Saturday, November 29, 2014

Thanksgiving Menus Part 4

And last but not least I thought this menu was quite unique as a Vegetarian Menu for Thanksgiving meal. This comes from Guide for Nut Cookery ©1899

The Thanksgiving dinner has been a great puzzler to the vegetarian housewife. "How can we ever celebrate Thanksgiving without a turkey ?" has been a question which it has been hard to solve. I propose that we do have a turkey for Thanksgiving,— not the corpse of a bird whose life was sacrificed to satisfy our perverted appetites, but something which, although it looks like a real turkey, with neck, wings, legs, and even the drum-stick bones protruding, is only one made of nuts and grains. Then let us have the pumpkin pie, chicken croquettes, and fish all stuffed and baked, the salads, and lettuce,— in fact, all that Thanksgiving calls for; but we will use only wholesome material. We will substitute nut foods for the different meats, lemon-juice will take the place of vinegar, and nuts the place of animal fats. With painstaking, we shall have a better dinner than our sisters who have their platters ladened with the remains of a barn-yard fowl, and with cakes and pies filled with animal fats and spices. Besides this, we shall have a clearer mind, as well as a clear conscience; while those who eat meat are taking poisons into the system which benumb the brain, cloud the conscience, and render man unfit to meet the vesper hour and hold communion with his God.

Canned-corn soup, canned-pea soup, or vegetable oyster soup, seasoned with raw peanut cream.

A stuffed baked trout.

Mock chicken croquettes. Serve with it mock salmon salad.
Stewed salsify (vegetable oyster) with cream.

THANKSGIVING TURKEY. With the turkey send a sauce-boat of gravy, sweet potatoes, curled celery or lettuce, and cranberry sauce.

Nut crisps, nice buns, and cream rolls.

Pumpkin pie with cocoanut cream crust.

Fresh fruit, red-cheeked apples, oranges, and any other fruits desired.

Salted almonds, salted pine-nuts, and roasted chestnuts.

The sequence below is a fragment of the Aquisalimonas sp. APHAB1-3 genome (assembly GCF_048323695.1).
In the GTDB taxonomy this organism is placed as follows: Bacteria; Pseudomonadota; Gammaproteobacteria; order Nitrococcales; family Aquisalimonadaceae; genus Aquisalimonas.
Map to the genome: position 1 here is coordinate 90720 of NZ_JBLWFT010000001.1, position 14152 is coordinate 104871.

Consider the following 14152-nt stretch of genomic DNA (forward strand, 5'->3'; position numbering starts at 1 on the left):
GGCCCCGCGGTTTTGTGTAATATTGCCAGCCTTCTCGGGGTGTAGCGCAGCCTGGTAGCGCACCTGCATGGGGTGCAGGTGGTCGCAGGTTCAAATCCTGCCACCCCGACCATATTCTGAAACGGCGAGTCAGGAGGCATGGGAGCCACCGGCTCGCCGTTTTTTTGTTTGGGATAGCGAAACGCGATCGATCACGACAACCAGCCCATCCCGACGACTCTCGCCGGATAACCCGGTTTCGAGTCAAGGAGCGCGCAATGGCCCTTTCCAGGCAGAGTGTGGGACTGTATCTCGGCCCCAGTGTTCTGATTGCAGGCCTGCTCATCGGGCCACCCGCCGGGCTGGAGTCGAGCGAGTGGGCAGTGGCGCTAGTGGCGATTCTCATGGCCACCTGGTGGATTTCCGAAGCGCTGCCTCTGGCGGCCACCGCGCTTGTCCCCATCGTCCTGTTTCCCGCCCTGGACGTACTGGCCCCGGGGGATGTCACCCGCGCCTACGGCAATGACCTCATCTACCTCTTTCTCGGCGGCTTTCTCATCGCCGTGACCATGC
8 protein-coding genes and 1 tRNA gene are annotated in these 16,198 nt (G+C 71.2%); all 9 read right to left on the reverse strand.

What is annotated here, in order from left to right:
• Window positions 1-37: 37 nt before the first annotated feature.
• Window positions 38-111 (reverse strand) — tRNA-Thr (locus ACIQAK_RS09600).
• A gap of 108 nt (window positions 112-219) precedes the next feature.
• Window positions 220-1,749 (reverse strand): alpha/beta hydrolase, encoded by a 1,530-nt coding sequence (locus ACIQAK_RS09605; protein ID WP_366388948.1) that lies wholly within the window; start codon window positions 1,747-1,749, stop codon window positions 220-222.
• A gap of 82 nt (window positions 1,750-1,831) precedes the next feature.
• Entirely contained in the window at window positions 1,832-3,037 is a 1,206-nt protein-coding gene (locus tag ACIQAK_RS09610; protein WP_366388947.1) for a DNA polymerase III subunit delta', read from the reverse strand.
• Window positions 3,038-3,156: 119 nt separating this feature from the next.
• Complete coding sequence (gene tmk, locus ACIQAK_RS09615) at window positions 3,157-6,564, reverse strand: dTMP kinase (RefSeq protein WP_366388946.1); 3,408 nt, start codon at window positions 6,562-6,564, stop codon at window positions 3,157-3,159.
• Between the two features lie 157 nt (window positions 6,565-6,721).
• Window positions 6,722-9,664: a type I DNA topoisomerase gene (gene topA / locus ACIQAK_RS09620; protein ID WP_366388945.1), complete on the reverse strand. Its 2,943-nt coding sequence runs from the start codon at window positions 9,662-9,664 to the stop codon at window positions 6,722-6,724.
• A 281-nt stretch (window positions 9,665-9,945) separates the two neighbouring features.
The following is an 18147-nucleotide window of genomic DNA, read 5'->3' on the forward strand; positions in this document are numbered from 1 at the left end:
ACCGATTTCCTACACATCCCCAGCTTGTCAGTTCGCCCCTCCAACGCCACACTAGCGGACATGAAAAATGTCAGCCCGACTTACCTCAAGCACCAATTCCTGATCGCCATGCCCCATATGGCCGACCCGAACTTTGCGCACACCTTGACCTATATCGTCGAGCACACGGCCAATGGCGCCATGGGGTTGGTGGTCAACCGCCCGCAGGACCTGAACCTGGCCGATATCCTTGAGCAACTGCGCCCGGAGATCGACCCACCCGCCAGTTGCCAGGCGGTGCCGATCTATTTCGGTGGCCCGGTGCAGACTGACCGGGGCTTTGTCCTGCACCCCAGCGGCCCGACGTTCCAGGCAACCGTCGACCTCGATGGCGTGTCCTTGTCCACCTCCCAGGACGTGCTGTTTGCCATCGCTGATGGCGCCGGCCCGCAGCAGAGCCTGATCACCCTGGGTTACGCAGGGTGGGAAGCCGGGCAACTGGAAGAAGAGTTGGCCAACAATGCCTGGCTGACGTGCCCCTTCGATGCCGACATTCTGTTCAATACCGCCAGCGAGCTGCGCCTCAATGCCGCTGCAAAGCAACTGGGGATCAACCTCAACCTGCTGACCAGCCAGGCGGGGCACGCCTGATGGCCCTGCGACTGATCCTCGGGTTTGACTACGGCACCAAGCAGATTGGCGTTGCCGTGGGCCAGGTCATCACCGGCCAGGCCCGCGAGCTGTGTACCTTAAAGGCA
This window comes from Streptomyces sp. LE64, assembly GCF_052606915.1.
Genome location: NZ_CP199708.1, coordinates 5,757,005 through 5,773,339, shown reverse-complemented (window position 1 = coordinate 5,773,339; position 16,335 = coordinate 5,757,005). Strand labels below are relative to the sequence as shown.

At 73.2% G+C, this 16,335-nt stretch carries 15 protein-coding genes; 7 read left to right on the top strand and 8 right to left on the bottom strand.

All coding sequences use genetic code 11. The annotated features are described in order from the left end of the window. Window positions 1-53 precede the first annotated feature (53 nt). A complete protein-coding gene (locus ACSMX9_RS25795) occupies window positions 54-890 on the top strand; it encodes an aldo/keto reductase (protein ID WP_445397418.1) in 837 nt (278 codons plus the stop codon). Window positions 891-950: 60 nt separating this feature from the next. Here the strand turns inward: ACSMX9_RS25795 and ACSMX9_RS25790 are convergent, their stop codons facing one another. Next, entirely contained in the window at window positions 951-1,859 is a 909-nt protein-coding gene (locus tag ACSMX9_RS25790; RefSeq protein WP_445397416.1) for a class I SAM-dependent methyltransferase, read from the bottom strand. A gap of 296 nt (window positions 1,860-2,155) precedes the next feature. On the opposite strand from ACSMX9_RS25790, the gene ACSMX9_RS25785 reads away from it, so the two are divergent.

Butternut coffee with peanut cream.

Take 6 cups of water; i A cups of white corn grits or white corn-meal; I teaspoonful of salt.
When the water boils, add the salt and stir in the grits, continuing to stir until it boils; let it boil gently for a few minutes, and then place in a steam-cooker, and steam for three or four hours. Make a stuffing of 2 tablespoonfuls of zwieola, I tablespoonful gluten No 3, 2 tablespoonfuls pecan meal, and 1 tablespoonful peanut butter, 1 tablespoonful almond butter, 1 hard-boiled egg, \ teaspoonful sage, 1 teaspoonful grated onion, \ teaspoonful salt; add just a little water until the mixture makes a stiff batter. Mix thoroughly. When the corn grits are done, oil a bake tin and put some of the cooked grits on it, spreading them in the form of a fish, making it as long as can be easily served on the platter you intend to serve it on. Then put some of the dressing the whole length of the fish. Make a little trough in the dressing, and put in the yolks of two eggs, chopped and seasoned with celery salt, then cover the egg with the dressing paste, and cover that with the cooked grits. Form more perfectly into the shape of a fish, and spread with a diluted nut butter, using the slices of the white of egg for the gills and mouth, and filberts for the eyes. Press in a row of blanched Jordan almonds down the center of the back to represent the dorsal fins, also use the almonds to make the tail. Lard it across the back (see cut) by sticking in pine-nuts. Bake in a moderate oven for half an hour; if it browns too fast on top, cover with a brown paper, until ten minutes before taking from the oven. Garnish with parsley and curled celery, bank the sides with potato balls made by cutting them from raw potatoes with a scoop made for the purpose, or make balls of mashed potatoes. Roll them in pine-nut butter and bake in the oven until nicely browned. To make the curled celery, take some nice crisp celery, split it into four parts from both ends, leaving about one inch in the center to hold it. Place it into ice-cold water for twenty minutes and it will be curled nicely. If the water is not very cold, leave it in longer.